Confession: even though the iPhone 4 is often celebrated for having a fantastic battery life, I still burn through mine pretty quickly. I guess I just use my phone a lot or something, but I don’t quite get the amazing usage time out of mine that other people do. If I don’t plug in and top off around midday, I’m pretty hurting for power by the evening (which can make going out after work pretty stressful). I’ve looked at some of the external battery pack cases in the past, but they’ve always been too bulky for my taste. As much as I need to have my phone alive, I also like it fitting in my pocket without feeling like I’m carrying around a 1989 Game Boy.
Fortunately, the folks at Incipio have a solution to both of these problems with their offGRID case. Not only will it recharge your iPhone when you can’t get to an outlet, but it’s small enough to fit comfortably in your pants (hey-oh!).
The concept is a pretty simple one: built into the case is a secondary battery that holds its own separate charge. Your iPhone slides into the top and plugs into the case’s dock connector. Once you see your meter start to dip into the red (or whenever you want), just press a button and the offGRID will start recharging your phone. It’s that simple and you can continue to use your phone as normal the whole time.
What sets the offGRID from other products of it’s kind though is that it is incredibly slim and adds very little in terms of excess mass. Obviously there is a degree of extra thickness involved, but it’s very acceptable. With the case on, it’s about the same size as an iPhone 3G/S. There is some added weight as well, but the whole package is still quite light overall. In fact, people who appreciate a bit of heft in their mobile devices will probably appreciate the extra few ounces (personally I always found a bare iPhone 4 almost frighteningly insubstantial).
So how does it perform? First, let’s look at it as a regular case. It’s adequately in this regard, but that mostly depends on your personal preferences. The back is curved (like a 3G/S), which I was never very fond of. I like to lay my phone down flat on a table sometimes while I’m using it, and the concave back means it wobbles when you tap near the edges. But on the other hand, it does feel more comfortable in your hand and wedges into your shoulder better when you’re in a pinch. The front of the case sits flush with the sides of the screen and doesn’t feature any kind of lip around the edges. Again, this is totally a preference thing. While it does mean your screen is directly on a surface when you lay it face down, it is easier to get right up to the edge when swiping around. The plastic is fairly sturdy, but it will do absolutely nothing to protect the face of your iPhone.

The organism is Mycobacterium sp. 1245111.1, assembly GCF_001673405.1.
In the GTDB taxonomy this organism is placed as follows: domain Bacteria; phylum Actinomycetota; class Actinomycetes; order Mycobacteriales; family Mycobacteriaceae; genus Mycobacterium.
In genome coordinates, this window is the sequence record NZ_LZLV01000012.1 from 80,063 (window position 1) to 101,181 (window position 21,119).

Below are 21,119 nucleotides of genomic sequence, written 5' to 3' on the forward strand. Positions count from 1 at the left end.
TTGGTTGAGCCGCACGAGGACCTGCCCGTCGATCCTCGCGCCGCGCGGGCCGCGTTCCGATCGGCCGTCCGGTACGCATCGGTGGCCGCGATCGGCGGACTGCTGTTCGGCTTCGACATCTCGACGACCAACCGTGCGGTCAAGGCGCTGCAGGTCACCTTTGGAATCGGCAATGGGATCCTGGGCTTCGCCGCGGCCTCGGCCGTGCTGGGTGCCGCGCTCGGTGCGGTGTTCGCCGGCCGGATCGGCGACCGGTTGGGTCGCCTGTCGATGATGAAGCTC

Aesthetically, it does look pretty sharp and is available in a variety of glossy colors. I have the white one and I quite like the way it looks with my black iPhone. Ironically though, it does look kind of stupid with white phones; the little black bar at the bottom with the power button and charging lights stands out too much.
The main draw of the offGRID though is obviously it’s back-up battery. You’ll be pleased to know that it does its job fantastically. It won’t quite double your battery life, but it will deliver an extra ~75%. I tend to turn it on when I get the 10% warning, and by the time the auxiliary battery is depleted my phone reads around 80%. Charging the offGRID itself does take a little while though, around 3 hours. But usually this is done overnight so it’s not that big of a deal. I also ran into a little bug where the phone won’t charge if the case is already fully charged. This is easily remedied though by unplugging it, turning on the offGRID, then plugging it in again. A neat little unintended perk I’ve found is that if you have WiFi syncing enabled in iOS 5, you can easily sync at the press of a button if you’re on your home network.
Unfortunately, there are a few problems with the offGRID. Because the case surrounds the bottom of the iPhone, it does block the speakers. There are little vents to let sound through, but it does muffle a little bit. Also, the hole for the headphone port is sometimes too small to allow for certain thicker jacks. And while removing top part of the case can easily solve that issue, this presents another problem: that piece is small and a bit fragile (I’ve already bent mine). I’m afraid that frequently removing it might break it.
The offGRID charges via microUSB, and this is both a blessing and a curse. The benefit is that it means you likely won’t encounter a situation where you can’t find a suitable charging cable. Since almost all other modern phones use the same charging input, if you go over to a friends house and find yourself running low there’s a good chance they can set you up. The downside, however, is that all of your docks and charging cradles are now useless.
The biggest issue with the offGRID, though, has to do with the iPhone’s camera, specifically the flash. Because the back of the case is a bit thick, the camera is recessed. Then when you use the flash, the light tends to bounce off the sidewalls of the little hole it’s in and creates a haze across the picture. It looks pretty terrible and makes shooting in the dark even more crap than it was before.
Other than that, the offGRID is pretty great. Honestly, the few problems I had were more nitpicks than legitimate complaints. I’ve been using mine for a few weeks now and I’ve yet to be disappointed. If you’re anything like me and always find yourself in want of an outlet, this is the case for you. It’s so liberating to be able to use my phone as much as I want and not being afraid of it dying.
The MSRP is $69.99, but you can find it through various online retailers for cheaper if you shop around.